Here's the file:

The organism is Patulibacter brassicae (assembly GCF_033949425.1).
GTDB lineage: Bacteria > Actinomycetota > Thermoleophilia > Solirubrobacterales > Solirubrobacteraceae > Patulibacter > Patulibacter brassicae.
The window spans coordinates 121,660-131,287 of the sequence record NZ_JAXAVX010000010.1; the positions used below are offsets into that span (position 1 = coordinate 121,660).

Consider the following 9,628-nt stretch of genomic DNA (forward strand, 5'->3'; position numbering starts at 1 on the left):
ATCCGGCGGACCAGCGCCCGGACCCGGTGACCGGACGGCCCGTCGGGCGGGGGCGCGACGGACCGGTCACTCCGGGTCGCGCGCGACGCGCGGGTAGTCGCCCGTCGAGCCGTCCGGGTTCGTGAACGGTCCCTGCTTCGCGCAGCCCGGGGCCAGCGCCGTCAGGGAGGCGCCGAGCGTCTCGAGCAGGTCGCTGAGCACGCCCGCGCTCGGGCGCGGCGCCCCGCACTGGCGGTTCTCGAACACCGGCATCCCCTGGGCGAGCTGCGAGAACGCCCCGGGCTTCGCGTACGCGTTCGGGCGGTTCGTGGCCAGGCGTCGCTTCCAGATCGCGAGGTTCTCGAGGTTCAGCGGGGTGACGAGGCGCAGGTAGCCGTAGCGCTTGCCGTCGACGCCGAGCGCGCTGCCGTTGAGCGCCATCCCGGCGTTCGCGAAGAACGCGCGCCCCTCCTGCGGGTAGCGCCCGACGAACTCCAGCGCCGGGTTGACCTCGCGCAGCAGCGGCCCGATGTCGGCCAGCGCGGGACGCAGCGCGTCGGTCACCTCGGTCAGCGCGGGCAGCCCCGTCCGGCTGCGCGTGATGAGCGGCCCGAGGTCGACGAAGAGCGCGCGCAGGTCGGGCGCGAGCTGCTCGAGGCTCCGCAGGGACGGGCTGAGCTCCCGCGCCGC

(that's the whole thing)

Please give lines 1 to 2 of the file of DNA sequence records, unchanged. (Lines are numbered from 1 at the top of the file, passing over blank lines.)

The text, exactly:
The organism is Patulibacter brassicae (assembly GCF_033949425.1).
GTDB lineage: Bacteria > Actinomycetota > Thermoleophilia > Solirubrobacterales > Solirubrobacteraceae > Patulibacter > Patulibacter brassicae.